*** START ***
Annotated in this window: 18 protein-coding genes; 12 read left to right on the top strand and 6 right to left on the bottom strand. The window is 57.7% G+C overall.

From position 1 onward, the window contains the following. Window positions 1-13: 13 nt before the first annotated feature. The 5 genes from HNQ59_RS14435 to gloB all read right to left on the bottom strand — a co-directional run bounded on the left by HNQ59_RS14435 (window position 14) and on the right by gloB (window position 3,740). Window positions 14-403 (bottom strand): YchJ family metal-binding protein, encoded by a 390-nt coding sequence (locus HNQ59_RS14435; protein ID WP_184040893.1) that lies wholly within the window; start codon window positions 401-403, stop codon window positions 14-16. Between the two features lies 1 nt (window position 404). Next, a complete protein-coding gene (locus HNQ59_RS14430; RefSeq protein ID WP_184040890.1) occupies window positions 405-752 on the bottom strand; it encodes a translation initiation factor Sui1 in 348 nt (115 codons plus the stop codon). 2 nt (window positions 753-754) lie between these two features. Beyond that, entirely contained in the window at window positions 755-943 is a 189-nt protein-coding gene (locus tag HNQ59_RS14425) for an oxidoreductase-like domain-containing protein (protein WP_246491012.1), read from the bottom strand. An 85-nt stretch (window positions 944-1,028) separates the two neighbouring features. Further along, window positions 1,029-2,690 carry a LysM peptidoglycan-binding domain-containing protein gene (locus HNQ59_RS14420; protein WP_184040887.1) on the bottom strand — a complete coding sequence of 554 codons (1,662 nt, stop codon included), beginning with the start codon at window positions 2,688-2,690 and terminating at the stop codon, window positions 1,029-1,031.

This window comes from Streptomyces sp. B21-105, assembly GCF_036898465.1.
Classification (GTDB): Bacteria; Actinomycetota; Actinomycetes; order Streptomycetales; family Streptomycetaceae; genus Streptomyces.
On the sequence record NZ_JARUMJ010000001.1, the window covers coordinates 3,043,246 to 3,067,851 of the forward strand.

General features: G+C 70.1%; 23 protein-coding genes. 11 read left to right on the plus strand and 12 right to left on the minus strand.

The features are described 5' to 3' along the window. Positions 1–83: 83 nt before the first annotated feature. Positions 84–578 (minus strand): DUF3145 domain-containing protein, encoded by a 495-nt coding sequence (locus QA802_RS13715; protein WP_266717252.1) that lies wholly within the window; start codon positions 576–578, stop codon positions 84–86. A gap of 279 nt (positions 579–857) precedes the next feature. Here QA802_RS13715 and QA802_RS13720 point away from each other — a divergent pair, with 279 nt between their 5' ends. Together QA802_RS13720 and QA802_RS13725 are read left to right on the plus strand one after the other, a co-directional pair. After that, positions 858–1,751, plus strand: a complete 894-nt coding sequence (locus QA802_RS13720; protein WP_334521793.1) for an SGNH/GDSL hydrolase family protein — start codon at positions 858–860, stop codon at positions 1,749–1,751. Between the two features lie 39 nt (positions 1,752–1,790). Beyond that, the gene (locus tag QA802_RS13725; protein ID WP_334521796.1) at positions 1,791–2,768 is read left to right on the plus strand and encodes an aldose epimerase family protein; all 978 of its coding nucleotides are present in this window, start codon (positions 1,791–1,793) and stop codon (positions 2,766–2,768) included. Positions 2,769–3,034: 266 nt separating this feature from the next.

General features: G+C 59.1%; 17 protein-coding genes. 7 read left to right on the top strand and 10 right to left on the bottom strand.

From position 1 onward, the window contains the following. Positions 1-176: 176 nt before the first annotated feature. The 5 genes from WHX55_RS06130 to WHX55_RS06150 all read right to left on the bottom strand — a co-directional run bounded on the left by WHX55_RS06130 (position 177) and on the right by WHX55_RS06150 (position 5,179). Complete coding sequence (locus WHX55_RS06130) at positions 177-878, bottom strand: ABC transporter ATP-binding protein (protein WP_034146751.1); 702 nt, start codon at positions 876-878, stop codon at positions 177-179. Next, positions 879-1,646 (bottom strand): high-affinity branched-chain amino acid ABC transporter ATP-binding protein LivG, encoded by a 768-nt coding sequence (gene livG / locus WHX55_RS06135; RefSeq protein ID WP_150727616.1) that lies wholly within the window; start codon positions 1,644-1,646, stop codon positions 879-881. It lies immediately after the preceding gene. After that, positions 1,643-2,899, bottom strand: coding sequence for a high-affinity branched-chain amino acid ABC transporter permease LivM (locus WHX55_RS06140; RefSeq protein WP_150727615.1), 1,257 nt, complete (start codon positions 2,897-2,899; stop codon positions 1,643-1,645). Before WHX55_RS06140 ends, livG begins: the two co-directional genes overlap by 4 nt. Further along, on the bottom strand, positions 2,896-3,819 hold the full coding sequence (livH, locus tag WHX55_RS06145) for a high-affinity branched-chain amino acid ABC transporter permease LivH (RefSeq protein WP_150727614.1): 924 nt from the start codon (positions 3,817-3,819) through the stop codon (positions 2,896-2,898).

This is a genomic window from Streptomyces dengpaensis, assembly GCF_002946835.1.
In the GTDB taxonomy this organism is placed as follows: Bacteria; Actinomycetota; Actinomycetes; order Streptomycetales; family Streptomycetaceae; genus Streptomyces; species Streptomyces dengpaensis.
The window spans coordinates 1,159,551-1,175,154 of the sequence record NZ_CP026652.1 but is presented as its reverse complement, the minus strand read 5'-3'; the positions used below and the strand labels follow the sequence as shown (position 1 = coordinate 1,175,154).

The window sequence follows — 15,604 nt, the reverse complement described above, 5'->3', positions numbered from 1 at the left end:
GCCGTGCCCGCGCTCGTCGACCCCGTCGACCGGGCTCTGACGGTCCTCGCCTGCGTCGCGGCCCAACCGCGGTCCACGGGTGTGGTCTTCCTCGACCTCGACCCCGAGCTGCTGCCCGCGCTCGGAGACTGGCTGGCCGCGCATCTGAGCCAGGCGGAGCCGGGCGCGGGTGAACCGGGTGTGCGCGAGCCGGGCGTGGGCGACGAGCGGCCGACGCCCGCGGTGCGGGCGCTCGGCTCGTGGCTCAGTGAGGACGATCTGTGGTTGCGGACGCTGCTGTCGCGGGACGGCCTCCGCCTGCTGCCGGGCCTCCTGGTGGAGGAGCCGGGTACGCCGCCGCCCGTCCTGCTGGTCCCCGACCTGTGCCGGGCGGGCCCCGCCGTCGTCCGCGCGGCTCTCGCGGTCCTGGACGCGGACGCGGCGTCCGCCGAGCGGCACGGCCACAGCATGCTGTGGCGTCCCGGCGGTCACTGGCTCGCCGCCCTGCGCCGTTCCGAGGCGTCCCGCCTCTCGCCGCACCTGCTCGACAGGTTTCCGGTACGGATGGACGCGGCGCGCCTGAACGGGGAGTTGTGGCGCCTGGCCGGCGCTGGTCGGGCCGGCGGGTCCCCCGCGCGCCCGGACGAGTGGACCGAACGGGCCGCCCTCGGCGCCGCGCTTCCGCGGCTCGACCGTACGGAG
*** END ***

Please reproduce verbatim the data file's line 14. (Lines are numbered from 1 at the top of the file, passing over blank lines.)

GCCGTGCCCGCGCTCGTCGACCCCGTCGACCGGGCTCTGACGGTCCTCGCCTGCGTCGCGGCCCAACCGCGGTCCACGGGTGTGGTCTTCCTCGACCTCGACCCCGAGCTGCTGCCCGCGCTCGGAGACTGGCTGGCCGCGCATCTGAGCCAGGCGGAGCCGGGCGCGGGTGAACCGGGTGTGCGCGAGCCGGGCGTGGGCGACGAGCGGCCGACGCCCGCGGTGCGGGCGCTCGGCTCGTGGCTCAGTGAGGACGATCTGTGGTTGCGGACGCTGCTGTCGCGGGACGGCCTCCGCCTGCTGCCGGGCCTCCTGGTGGAGGAGCCGGGTACGCCGCCGCCCGTCCTGCTGGTCCCCGACCTGTGCCGGGCGGGCCCCGCCGTCGTCCGCGCGGCTCTCGCGGTCCTGGACGCGGACGCGGCGTCCGCCGAGCGGCACGGCCACAGCATGCTGTGGCGTCCCGGCGGTCACTGGCTCGCCGCCCTGCGCCGTTCCGAGGCGTCCCGCCTCTCGCCGCACCTGCTCGACAGGTTTCCGGTACGGATGGACGCGGCGCGCCTGAACGGGGAGTTGTGGCGCCTGGCCGGCGCTGGTCGGGCCGGCGGGTCCCCCGCGCGCCCGGACGAGTGGACCGAACGGGCCGCCCTCGGCGCCGCGCTTCCGCGGCTCGACCGTACGGAG